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Year : 2016  |  Volume : 28  |  Issue : 2  |  Page : 66-70

Speciation of Candida isolates obtained from diarrheal stool

Department of Microbiology, Maulana Azad Medical College and Associated Hospitals, New Delhi, India

Correspondence Address:
Pragyan S Panda
Department of Microbiology, Maulana Azad Medical College and Associated Hospitals, New Delhi, 110002
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Source of Support: None, Conflict of Interest: None

DOI: 10.4103/1110-7782.193888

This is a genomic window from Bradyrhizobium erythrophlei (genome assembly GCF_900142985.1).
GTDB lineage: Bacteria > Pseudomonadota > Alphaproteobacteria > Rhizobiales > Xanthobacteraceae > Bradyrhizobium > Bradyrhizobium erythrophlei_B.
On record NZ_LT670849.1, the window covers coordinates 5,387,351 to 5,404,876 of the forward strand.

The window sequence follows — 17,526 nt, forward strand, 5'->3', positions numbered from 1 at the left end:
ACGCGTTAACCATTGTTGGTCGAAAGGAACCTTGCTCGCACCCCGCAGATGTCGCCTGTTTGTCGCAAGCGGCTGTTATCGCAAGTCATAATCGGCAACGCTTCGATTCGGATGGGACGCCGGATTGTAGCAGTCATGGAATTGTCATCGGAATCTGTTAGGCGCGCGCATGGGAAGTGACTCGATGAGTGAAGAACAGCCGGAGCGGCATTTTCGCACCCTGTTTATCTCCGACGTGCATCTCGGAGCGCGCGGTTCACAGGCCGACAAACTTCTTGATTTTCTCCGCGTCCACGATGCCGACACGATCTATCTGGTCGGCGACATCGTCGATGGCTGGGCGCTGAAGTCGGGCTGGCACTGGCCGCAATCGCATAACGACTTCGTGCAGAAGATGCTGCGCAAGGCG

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Introduction Candida is the most common fungi causing diarrhea. As pathogenesis and susceptibility to antifungals might vary in different species of Candida, their speciation is essential. Objective The aim of this study was to identify different species of Candida and investigate their antifungal susceptibility pattern. Materials and methods Of 2036 diarrheal stool samples, 212 samples were microscopically positive for budding yeast cells. We selected 50 of these samples and cultured on blood agar and MacConkey agar and incubated at 37°C for 18–24 h. Tiny colonies confirmed by means of Gram staining as budding yeast cells were subcultured on Sabouraud’s dextrose agar. Speciation of Candida was carried out using the germ tube test and inoculation into chrome agar and corn meal agar. Antifungal susceptibility testing was carried out as per CLSI guidelines using voriconazole, fluconazole, itraconazole, and amphotericin B. Results Candida was mostly isolated from children younger than 12 years (50%) and from male patients. A total of 64 isolates were obtained. Candida krusei (52%) was the most common isolate, followed by Candida tropicalis (16%), Candida albicans (0.02%), and Candida parapsilosis (0.01%). The isolates were mostly susceptible to voriconazole (97.4%), itraconazole (79.4%), amphotericin B (66.6%), and fluconazole (18%). Conclusion Candida diarrhea was mostly seen in individuals younger than 12 years, most commonly caused by C. krusei. Resistance to fluconazole was high. A rising resistance to amphotericin B is alarming. Speciation of Candida is important to see the difference in antifungal susceptibility in different species.

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